CLEVELAND — Editor's note: Video at the top of this story is from Tuesday, Oct. 20, 2020.
“Researchers from BreathTech and Cleveland Clinic will work together to further develop the company’s BreathTest-1000 mass spectrometer to include COVID-19 or related indicators within its detection library,” Cleveland Clinic officials said in a press release. “The mass spectrometry based device will be developed to detect metabolites associated with respiratory disease and can potentially screen patients within as little as approximately 60 seconds.”
The team said it hopes to open a clinical trial with the technology in the coming months. Raed Dweik, M.D., Chairman of Cleveland Clinic’s Respiratory Institute, will lead the Cleveland Clinic team. Dr. Dweik and his research team were some of the first to identify that unique volatile organic compound metabolites in the breath can be used to detect certain diseases, Clinic officials said in a press release.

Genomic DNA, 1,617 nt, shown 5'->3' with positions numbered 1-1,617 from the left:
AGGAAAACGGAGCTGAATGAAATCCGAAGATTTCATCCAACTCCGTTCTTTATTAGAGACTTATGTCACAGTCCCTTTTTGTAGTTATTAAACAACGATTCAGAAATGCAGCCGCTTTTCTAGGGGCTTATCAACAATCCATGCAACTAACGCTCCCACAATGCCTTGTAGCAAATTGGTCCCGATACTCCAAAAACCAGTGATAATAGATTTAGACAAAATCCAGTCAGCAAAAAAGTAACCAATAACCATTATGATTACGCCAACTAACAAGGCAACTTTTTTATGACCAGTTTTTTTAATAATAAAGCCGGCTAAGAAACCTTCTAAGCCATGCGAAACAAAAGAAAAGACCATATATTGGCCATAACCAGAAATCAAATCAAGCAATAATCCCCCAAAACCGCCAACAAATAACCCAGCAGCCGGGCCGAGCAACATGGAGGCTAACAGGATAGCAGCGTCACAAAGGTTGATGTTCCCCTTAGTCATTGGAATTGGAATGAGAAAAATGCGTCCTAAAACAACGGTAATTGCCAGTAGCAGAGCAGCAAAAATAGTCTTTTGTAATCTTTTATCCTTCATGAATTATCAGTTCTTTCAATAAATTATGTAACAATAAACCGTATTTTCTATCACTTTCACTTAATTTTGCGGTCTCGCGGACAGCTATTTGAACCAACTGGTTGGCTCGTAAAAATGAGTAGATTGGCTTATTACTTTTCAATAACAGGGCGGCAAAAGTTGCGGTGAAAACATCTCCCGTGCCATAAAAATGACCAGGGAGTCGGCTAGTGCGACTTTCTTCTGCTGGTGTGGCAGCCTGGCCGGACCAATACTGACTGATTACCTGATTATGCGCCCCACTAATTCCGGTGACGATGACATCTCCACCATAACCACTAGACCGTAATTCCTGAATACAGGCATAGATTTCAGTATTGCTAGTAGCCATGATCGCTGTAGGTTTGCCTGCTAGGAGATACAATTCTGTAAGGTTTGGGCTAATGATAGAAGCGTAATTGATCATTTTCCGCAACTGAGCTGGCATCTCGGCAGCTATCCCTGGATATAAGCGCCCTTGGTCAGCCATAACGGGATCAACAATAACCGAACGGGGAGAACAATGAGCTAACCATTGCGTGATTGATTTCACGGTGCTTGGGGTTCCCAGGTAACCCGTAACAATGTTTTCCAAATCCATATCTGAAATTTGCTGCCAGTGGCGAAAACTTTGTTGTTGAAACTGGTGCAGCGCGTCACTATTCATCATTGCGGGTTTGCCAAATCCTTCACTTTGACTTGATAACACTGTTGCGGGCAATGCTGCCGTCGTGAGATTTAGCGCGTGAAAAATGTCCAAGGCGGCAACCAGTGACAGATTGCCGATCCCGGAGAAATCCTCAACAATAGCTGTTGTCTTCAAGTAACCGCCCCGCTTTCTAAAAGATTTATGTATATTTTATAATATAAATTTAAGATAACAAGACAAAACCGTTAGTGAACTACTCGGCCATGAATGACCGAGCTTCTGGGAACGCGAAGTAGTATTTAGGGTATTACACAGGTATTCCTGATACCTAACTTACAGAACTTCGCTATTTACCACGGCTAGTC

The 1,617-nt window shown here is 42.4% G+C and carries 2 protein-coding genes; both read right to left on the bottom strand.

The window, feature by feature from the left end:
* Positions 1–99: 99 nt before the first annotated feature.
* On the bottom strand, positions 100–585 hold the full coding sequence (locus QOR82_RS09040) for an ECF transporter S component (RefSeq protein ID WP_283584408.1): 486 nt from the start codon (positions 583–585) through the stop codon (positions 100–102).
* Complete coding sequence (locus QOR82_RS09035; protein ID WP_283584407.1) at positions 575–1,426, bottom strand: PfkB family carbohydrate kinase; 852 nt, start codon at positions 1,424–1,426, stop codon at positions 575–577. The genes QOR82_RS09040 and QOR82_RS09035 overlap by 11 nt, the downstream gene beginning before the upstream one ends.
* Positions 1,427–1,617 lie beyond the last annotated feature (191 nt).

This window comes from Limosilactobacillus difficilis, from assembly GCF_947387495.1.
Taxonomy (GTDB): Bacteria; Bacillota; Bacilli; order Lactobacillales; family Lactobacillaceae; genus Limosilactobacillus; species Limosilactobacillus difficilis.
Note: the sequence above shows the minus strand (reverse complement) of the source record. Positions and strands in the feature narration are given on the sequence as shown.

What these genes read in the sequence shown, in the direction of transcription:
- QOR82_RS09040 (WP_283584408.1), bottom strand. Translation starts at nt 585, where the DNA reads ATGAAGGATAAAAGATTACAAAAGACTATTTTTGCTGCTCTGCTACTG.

“Each person has a unique breathprint made up of thousands of exhaled compounds, which can tell physicians a lot about what’s happening in the body,” Dr. Dweik said. “The advantage of breath testing is that it is non-invasive and non-intrusive. It does not have a dose limitation like X-rays, an amount limitation like blood or saliva tests, or a timing limitation like PCR, blood and urine tests. So breath testing can be performed repeatedly as needed.”
Dr. Dweik said this has potential to make testing more accessible and readily available.
“Over the past months, both teams have evaluated and explored a framework to collaborate in the development of the BreathTech technology at Cleveland Clinic and believe that our mass-spec technology has potential to play an important role in providing a quick, non-invasive, easy-to-use screening device that can be utilized in hospitals, nursing homes, schools and airports in an effort to get all of our lives back to normal again,” said Thomas B. Pickens III, CEO, and CTO of BreathTech.